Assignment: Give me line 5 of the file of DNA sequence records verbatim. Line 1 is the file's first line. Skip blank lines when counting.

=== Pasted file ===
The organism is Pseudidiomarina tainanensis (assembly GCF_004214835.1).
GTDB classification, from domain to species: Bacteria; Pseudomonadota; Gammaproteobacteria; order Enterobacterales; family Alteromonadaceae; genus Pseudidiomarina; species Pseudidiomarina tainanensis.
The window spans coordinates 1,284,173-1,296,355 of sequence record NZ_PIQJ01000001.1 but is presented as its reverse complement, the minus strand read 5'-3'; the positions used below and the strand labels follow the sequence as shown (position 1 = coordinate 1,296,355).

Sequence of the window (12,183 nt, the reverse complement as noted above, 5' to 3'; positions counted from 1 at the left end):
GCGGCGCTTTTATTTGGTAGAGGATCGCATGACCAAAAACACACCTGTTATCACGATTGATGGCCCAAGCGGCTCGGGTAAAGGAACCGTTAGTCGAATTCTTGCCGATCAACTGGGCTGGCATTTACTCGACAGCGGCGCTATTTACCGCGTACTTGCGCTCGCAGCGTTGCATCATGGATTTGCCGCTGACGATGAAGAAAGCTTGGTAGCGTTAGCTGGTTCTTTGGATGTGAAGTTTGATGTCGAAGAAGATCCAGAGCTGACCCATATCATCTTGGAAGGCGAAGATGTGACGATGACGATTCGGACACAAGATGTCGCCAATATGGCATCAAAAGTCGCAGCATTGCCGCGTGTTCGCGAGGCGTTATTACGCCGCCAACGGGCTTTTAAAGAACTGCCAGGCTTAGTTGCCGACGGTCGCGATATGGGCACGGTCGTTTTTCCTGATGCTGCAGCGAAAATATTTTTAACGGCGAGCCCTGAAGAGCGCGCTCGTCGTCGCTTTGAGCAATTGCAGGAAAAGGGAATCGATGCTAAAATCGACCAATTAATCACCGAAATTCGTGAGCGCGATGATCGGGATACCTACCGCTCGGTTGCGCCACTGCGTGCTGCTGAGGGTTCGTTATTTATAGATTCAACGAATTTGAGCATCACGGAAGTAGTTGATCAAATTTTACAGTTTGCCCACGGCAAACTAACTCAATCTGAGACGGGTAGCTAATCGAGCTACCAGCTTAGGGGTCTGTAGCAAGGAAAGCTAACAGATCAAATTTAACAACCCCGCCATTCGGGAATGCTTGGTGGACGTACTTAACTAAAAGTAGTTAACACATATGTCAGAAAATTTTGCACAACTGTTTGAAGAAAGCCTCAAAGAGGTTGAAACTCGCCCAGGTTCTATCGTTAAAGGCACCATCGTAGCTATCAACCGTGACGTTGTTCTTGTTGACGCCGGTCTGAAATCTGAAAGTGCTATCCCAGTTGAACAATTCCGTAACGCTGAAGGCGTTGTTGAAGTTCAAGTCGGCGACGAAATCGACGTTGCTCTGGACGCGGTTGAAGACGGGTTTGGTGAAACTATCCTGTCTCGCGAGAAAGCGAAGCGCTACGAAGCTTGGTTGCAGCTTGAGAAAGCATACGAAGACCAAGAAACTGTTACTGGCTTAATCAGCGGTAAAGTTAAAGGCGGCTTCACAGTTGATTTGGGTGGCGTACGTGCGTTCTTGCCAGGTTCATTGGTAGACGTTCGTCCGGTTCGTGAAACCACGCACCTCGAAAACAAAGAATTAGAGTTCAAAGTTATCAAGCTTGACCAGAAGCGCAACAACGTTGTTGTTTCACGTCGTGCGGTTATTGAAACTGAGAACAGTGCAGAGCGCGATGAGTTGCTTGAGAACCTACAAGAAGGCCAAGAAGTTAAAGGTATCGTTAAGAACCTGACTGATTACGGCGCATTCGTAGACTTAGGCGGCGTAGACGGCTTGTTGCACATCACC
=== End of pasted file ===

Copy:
GCGGCGCTTTTATTTGGTAGAGGATCGCATGACCAAAAACACACCTGTTATCACGATTGATGGCCCAAGCGGCTCGGGTAAAGGAACCGTTAGTCGAATTCTTGCCGATCAACTGGGCTGGCATTTACTCGACAGCGGCGCTATTTACCGCGTACTTGCGCTCGCAGCGTTGCATCATGGATTTGCCGCTGACGATGAAGAAAGCTTGGTAGCGTTAGCTGGTTCTTTGGATGTGAAGTTTGATGTCGAAGAAGATCCAGAGCTGACCCATATCATCTTGGAAGGCGAAGATGTGACGATGACGATTCGGACACAAGATGTCGCCAATATGGCATCAAAAGTCGCAGCATTGCCGCGTGTTCGCGAGGCGTTATTACGCCGCCAACGGGCTTTTAAAGAACTGCCAGGCTTAGTTGCCGACGGTCGCGATATGGGCACGGTCGTTTTTCCTGATGCTGCAGCGAAAATATTTTTAACGGCGAGCCCTGAAGAGCGCGCTCGTCGTCGCTTTGAGCAATTGCAGGAAAAGGGAATCGATGCTAAAATCGACCAATTAATCACCGAAATTCGTGAGCGCGATGATCGGGATACCTACCGCTCGGTTGCGCCACTGCGTGCTGCTGAGGGTTCGTTATTTATAGATTCAACGAATTTGAGCATCACGGAAGTAGTTGATCAAATTTTACAGTTTGCCCACGGCAAACTAACTCAATCTGAGACGGGTAGCTAATCGAGCTACCAGCTTAGGGGTCTGTAGCAAGGAAAGCTAACAGATCAAATTTAACAACCCCGCCATTCGGGAATGCTTGGTGGACGTACTTAACTAAAAGTAGTTAACACATATGTCAGAAAATTTTGCACAACTGTTTGAAGAAAGCCTCAAAGAGGTTGAAACTCGCCCAGGTTCTATCGTTAAAGGCACCATCGTAGCTATCAACCGTGACGTTGTTCTTGTTGACGCCGGTCTGAAATCTGAAAGTGCTATCCCAGTTGAACAATTCCGTAACGCTGAAGGCGTTGTTGAAGTTCAAGTCGGCGACGAAATCGACGTTGCTCTGGACGCGGTTGAAGACGGGTTTGGTGAAACTATCCTGTCTCGCGAGAAAGCGAAGCGCTACGAAGCTTGGTTGCAGCTTGAGAAAGCATACGAAGACCAAGAAACTGTTACTGGCTTAATCAGCGGTAAAGTTAAAGGCGGCTTCACAGTTGATTTGGGTGGCGTACGTGCGTTCTTGCCAGGTTCATTGGTAGACGTTCGTCCGGTTCGTGAAACCACGCACCTCGAAAACAAAGAATTAGAGTTCAAAGTTATCAAGCTTGACCAGAAGCGCAACAACGTTGTTGTTTCACGTCGTGCGGTTATTGAAACTGAGAACAGTGCAGAGCGCGATGAGTTGCTTGAGAACCTACAAGAAGGCCAAGAAGTTAAAGGTATCGTTAAGAACCTGACTGATTACGGCGCATTCGTAGACTTAGGCGGCGTAGACGGCTTGTTGCACATCACC